CAMBRIDGE, Mass.—Although no one knows for sure how long it’s been there, whether a couple months or more, it appears that the Harvard Square turkey is there to stay.
Miraculously still alive in an area notorious for bad driving, the turkey spends its days either walking causally the wrong way down Mass Ave. or posing for confused pedestrians snapping photos with their phones. The turkey travels between Harvard Square and Central, always alone.
Mark McCabe, director of the Cambridge Animal Commission, said there is little his department can do besides keep an eye on the turkey.
“We don’t do anything. We do evaluate it every once in a while and make sure that it appears healthy and is not injured or anything like that. We don’t try to catch it; it is against the law to catch wildlife and move it anywhere other than where it’s at,” said McCabe.
He added that if they were to catch it, they would either have to release it exactly where they caught it, or have it humanely killed. “We’re not going to have it humanely killed just because it’s there,” he said. “Some people want us to chase it and move it, try to get it to go somewhere where it’s not in the middle of Mass Ave. … a lot of the time we don’t like to chase it because then it gets to a point where the animal gets nervous, and will be moving faster than it normally would, and doing things it wouldn’t normally do. It’s a situation where it could get hit by a car when we chase it.”
The turkey has become very popular on Universal Hub, where people regularly submit photos of the bird strutting through Harvard Square. When people unfamiliar with the turkey notice it on the street, they often stop and photograph it. “[The turkey] is probably one of the most photographed things in Harvard Square or Central Square. On a visit to the area there will be the whole Harvard University behind them and they’re taking a picture of the turkey that’s in the grassy area, or right across from the Hong Kong Restaurant or the Dunkin Donuts or whatever,” said McCabe.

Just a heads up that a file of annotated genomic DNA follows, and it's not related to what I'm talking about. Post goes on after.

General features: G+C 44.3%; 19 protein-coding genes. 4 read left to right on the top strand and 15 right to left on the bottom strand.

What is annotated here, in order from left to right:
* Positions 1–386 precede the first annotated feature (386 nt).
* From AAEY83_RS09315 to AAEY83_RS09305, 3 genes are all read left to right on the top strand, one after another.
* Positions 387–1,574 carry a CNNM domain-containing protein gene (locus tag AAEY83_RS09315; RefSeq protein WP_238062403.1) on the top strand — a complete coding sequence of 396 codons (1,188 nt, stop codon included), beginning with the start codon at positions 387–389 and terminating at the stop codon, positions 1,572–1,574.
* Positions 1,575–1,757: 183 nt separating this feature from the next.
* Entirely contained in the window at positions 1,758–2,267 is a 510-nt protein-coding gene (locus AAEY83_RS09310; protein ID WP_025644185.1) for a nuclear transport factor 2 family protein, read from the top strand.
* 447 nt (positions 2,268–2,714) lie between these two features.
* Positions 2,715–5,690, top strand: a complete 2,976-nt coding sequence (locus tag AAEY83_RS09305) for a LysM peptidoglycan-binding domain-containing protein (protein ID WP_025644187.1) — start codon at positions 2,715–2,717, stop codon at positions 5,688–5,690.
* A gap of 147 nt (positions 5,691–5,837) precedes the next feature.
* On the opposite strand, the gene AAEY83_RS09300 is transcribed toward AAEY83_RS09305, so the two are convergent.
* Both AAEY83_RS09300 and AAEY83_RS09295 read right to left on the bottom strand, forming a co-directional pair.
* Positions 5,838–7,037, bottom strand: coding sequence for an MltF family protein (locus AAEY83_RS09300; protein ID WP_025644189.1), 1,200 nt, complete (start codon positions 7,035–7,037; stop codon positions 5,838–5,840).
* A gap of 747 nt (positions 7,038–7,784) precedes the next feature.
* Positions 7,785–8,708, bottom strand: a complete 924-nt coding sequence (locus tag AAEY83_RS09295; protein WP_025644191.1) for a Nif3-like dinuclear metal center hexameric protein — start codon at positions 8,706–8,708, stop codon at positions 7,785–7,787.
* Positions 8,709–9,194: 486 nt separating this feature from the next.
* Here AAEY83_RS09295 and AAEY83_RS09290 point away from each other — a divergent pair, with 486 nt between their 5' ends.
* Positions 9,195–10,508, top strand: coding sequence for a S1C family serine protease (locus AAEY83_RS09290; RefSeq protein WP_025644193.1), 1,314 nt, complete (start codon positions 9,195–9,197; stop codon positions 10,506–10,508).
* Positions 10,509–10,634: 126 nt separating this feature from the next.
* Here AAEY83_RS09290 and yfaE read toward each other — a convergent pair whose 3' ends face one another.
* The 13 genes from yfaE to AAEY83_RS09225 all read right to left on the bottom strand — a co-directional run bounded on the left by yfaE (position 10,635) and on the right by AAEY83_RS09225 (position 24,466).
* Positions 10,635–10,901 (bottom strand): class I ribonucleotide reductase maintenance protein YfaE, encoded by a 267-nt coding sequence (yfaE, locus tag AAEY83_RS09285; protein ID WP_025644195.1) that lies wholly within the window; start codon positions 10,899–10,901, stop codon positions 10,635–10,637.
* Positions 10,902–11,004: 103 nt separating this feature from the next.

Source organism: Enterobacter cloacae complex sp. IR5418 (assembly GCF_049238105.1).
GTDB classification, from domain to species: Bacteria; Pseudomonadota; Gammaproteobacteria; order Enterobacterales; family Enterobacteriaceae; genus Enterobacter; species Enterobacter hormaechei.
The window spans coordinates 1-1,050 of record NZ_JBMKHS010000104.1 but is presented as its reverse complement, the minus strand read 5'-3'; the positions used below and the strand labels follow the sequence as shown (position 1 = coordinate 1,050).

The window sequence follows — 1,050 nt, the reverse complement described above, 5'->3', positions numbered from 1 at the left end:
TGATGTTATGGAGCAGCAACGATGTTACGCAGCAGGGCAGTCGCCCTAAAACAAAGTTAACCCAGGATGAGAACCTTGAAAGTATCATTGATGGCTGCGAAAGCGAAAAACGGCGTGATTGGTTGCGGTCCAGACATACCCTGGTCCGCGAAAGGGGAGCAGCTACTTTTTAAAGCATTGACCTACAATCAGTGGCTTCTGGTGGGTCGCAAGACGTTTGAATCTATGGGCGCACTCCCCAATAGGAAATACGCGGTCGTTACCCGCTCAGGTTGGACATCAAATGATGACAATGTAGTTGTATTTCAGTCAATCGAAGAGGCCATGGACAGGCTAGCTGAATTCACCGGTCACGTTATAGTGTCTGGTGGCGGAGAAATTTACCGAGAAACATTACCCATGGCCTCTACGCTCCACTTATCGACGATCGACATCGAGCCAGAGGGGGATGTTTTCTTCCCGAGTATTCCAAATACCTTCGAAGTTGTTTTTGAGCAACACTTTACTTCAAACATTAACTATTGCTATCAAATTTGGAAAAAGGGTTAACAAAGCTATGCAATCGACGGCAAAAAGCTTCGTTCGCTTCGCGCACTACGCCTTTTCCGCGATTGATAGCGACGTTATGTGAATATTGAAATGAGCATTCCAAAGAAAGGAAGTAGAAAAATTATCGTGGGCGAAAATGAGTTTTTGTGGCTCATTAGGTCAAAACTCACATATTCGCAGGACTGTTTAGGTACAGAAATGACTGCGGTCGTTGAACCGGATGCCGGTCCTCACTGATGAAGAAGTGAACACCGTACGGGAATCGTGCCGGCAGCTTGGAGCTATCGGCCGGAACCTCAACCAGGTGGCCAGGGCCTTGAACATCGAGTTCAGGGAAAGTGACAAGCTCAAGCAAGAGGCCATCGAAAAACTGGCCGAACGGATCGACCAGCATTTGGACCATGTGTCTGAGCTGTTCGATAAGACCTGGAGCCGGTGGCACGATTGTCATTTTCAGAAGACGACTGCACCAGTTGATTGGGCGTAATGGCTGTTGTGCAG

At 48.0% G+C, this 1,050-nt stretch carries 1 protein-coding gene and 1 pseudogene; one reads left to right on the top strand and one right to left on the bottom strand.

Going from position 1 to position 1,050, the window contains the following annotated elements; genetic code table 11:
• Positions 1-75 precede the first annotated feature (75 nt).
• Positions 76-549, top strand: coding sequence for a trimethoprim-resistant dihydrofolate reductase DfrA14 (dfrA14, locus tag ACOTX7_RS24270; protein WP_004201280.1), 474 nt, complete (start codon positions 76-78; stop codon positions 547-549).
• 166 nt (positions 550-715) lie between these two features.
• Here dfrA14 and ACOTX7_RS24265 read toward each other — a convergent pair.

Despite regularly stepping in front of cars, seemingly without any regard for its own wellbeing, the turkey has never been hit. Cars will typically stop to let the turkey pass at its own plodding pace. “He’s moving at a slow enough pace that somebody will have enough time to see him and slow down, and a lot of the time have to come to a complete stop. The person behind them doesn’t know why they’re stopped, they start beeping the horn, getting all upset. It causes quite a ruckus,” said McCabe. He also said that because turkeys are so large they are hard for drivers to miss, and considering how slowly traffic typically moves through Harvard Square, drivers have plenty of time to see the turkey and stop.
Typically, turkeys travel in groups of either all females or males, and they do not tend to stay in the same place, as they are not territorial birds. The Harvard Square turkey defies both of these behaviors.
“It may just be an outlier, that is to say it’s an individual that at some point found its way there and for whatever reason is not breeding, and is just, you know, living out its life in Harvard Square. It just likes Harvard Square. Within any given population of animals and organisms, there are always going to be some that are not in the mainstream, if you know what I mean, that are sort of doing their own thing. I think it’s reasonable to think the one in Harvard Square would fall in that category,” said Wayne Peterson of the Massachusetts Audubon Society.
Like most organisms in Harvard Square, the turkey doesn’t want to be mainstream. Just wait until the turkey starts frequenting Urban Outfitters.